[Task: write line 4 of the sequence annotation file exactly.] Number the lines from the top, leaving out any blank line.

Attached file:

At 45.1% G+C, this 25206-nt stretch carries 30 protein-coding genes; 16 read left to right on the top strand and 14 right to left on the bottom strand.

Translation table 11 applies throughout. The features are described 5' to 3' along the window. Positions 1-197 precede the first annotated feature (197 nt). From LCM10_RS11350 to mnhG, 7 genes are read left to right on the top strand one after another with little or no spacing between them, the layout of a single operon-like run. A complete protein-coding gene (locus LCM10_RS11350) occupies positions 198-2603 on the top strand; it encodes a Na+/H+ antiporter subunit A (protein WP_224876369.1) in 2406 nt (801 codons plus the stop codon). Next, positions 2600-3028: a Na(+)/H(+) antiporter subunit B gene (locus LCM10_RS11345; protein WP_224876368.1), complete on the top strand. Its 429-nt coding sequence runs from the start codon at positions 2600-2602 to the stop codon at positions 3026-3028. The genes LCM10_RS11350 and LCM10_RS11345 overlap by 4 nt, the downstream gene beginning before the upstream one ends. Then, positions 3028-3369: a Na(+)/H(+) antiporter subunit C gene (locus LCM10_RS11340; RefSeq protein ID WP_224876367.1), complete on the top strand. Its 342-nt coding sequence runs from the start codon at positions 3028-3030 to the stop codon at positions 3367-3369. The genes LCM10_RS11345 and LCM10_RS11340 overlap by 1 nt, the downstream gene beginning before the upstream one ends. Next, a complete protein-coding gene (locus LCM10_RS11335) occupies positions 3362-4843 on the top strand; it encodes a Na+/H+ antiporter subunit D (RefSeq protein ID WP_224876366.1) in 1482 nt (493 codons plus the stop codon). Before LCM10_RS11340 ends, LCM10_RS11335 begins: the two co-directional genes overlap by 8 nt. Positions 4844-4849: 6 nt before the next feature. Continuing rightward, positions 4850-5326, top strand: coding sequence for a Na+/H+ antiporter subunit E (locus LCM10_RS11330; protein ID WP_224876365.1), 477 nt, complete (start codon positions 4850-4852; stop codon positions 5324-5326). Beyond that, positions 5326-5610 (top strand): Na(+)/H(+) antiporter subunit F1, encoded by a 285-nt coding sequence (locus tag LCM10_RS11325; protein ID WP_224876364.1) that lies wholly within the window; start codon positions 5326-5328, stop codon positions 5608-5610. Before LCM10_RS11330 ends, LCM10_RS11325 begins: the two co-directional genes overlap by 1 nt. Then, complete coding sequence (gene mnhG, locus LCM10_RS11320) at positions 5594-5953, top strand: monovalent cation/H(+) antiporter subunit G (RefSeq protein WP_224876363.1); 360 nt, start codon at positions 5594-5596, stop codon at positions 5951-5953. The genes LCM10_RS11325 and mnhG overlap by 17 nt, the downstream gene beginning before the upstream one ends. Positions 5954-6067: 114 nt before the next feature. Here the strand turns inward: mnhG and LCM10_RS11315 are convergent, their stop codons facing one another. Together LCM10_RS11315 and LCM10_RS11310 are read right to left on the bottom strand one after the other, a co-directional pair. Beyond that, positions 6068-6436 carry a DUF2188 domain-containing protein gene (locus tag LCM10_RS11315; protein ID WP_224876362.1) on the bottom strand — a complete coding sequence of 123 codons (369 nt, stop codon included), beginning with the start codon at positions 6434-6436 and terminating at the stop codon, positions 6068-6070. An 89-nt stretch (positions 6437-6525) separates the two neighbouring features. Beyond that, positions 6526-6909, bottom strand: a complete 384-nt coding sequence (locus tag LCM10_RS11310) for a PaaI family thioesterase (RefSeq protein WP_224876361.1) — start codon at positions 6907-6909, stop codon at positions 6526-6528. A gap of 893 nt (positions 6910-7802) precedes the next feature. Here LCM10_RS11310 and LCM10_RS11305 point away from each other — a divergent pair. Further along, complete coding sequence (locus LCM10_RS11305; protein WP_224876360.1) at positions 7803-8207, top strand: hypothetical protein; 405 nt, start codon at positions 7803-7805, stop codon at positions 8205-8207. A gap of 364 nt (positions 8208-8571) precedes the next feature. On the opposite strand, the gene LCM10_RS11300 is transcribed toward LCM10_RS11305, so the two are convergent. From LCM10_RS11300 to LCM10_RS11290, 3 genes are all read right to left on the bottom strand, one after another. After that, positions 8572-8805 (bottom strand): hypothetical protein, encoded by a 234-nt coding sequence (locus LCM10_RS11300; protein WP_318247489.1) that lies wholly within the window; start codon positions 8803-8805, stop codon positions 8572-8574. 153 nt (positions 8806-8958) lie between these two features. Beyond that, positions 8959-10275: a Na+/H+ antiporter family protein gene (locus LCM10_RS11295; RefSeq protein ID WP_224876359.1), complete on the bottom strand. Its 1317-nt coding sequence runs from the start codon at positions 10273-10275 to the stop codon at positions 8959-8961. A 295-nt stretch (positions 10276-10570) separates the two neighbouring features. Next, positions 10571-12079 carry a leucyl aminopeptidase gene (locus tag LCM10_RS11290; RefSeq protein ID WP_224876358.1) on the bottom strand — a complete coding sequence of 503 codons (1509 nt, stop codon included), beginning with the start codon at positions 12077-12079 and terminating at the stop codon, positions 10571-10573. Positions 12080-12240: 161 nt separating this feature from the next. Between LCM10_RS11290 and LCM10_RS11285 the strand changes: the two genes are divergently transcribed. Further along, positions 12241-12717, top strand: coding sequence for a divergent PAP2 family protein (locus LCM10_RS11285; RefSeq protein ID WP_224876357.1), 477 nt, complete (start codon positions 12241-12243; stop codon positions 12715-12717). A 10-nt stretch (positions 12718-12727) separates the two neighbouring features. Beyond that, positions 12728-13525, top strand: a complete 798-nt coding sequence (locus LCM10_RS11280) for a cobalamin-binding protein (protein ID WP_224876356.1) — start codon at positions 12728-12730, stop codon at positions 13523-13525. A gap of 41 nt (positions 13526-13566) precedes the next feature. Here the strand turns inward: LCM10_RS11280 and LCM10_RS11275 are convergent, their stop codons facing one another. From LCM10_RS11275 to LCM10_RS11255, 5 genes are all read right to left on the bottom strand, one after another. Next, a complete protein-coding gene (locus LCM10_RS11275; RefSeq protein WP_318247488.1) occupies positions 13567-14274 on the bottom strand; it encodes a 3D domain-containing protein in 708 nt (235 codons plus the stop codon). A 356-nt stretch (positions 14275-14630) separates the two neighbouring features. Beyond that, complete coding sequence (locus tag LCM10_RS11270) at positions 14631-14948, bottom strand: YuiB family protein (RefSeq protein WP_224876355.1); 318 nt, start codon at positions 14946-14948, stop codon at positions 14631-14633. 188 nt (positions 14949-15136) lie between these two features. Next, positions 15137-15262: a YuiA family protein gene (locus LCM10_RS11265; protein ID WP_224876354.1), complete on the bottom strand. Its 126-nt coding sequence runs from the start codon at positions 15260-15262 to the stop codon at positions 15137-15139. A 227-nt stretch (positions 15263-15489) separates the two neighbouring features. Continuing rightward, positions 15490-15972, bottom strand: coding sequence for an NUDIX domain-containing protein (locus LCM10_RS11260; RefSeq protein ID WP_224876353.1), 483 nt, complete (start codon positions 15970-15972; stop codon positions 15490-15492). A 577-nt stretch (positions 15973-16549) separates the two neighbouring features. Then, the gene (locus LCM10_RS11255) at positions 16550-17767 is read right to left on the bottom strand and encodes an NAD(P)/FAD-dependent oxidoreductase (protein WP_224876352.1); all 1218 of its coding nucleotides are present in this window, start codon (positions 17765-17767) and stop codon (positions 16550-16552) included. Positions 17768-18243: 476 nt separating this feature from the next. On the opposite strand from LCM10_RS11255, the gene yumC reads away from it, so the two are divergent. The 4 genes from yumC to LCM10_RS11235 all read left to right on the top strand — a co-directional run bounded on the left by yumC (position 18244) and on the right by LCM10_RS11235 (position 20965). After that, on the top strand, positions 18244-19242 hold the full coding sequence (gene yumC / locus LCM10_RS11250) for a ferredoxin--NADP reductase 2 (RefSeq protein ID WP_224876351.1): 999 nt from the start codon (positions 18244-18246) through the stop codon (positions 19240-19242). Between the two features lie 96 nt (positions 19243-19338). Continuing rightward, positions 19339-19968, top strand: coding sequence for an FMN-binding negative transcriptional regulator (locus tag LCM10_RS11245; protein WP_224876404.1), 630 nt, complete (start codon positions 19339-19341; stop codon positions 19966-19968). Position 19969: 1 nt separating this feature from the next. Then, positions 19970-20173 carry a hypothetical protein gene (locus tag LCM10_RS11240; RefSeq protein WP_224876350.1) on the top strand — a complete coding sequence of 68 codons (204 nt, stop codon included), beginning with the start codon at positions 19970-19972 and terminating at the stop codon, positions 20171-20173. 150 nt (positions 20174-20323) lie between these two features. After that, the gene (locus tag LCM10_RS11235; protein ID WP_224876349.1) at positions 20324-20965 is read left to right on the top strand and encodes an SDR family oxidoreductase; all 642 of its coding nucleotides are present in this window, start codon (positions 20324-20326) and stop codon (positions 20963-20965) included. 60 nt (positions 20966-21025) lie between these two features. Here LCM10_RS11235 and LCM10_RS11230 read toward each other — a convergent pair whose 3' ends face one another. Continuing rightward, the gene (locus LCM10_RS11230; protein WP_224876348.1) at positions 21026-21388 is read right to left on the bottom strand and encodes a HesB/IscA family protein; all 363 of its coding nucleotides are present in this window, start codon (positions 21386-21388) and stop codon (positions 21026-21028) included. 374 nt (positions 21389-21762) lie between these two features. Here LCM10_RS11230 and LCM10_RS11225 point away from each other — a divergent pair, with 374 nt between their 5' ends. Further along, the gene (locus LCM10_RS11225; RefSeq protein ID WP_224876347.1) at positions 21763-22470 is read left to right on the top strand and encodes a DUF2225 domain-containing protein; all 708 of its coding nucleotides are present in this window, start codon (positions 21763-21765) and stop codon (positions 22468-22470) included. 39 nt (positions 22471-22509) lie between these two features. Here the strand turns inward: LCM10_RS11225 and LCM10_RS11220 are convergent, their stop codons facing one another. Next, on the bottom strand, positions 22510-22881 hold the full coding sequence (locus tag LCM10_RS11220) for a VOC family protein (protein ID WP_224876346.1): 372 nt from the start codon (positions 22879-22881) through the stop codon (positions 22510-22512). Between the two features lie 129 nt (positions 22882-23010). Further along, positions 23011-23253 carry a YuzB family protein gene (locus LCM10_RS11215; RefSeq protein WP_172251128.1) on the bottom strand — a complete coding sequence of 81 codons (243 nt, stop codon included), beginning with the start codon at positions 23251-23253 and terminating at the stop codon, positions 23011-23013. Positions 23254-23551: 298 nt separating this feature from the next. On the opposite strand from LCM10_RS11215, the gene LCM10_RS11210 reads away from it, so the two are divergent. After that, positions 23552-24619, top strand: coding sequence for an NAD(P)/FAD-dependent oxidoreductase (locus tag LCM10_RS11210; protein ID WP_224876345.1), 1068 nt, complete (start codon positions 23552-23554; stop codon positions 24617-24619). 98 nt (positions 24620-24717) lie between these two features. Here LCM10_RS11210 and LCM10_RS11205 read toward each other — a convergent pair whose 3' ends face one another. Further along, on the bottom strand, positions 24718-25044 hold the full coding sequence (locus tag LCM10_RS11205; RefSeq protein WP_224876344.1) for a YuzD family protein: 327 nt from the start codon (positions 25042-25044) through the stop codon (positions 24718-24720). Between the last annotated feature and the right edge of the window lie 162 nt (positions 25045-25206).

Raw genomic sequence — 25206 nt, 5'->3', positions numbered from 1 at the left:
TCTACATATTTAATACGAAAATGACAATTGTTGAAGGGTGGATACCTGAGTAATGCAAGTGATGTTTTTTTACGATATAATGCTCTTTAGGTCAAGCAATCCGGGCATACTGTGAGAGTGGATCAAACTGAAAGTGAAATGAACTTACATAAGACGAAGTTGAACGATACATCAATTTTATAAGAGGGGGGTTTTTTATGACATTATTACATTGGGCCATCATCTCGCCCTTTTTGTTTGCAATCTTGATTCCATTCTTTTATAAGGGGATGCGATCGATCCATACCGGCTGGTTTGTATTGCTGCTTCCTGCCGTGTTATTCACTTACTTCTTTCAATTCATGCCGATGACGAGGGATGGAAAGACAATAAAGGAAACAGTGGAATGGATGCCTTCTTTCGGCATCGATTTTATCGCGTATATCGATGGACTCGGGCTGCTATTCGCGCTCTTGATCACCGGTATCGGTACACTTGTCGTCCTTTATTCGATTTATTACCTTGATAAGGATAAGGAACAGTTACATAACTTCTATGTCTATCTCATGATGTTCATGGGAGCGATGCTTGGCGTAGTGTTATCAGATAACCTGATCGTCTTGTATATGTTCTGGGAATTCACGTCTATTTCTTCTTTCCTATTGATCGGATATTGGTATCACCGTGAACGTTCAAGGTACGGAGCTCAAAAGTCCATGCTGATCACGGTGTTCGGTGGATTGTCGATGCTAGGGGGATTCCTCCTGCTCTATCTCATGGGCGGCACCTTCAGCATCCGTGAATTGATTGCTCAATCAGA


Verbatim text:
TCTACATATTTAATACGAAAATGACAATTGTTGAAGGGTGGATACCTGAGTAATGCAAGTGATGTTTTTTTACGATATAATGCTCTTTAGGTCAAGCAATCCGGGCATACTGTGAGAGTGGATCAAACTGAAAGTGAAATGAACTTACATAAGACGAAGTTGAACGATACATCAATTTTATAAGAGGGGGGTTTTTTATGACATTATTACATTGGGCCATCATCTCGCCCTTTTTGTTTGCAATCTTGATTCCATTCTTTTATAAGGGGATGCGATCGATCCATACCGGCTGGTTTGTATTGCTGCTTCCTGCCGTGTTATTCACTTACTTCTTTCAATTCATGCCGATGACGAGGGATGGAAAGACAATAAAGGAAACAGTGGAATGGATGCCTTCTTTCGGCATCGATTTTATCGCGTATATCGATGGACTCGGGCTGCTATTCGCGCTCTTGATCACCGGTATCGGTACACTTGTCGTCCTTTATTCGATTTATTACCTTGATAAGGATAAGGAACAGTTACATAACTTCTATGTCTATCTCATGATGTTCATGGGAGCGATGCTTGGCGTAGTGTTATCAGATAACCTGATCGTCTTGTATATGTTCTGGGAATTCACGTCTATTTCTTCTTTCCTATTGATCGGATATTGGTATCACCGTGAACGTTCAAGGTACGGAGCTCAAAAGTCCATGCTGATCACGGTGTTCGGTGGATTGTCGATGCTAGGGGGATTCCTCCTGCTCTATCTCATGGGCGGCACCTTCAGCATCCGTGAATTGATTGCTCAATCAGA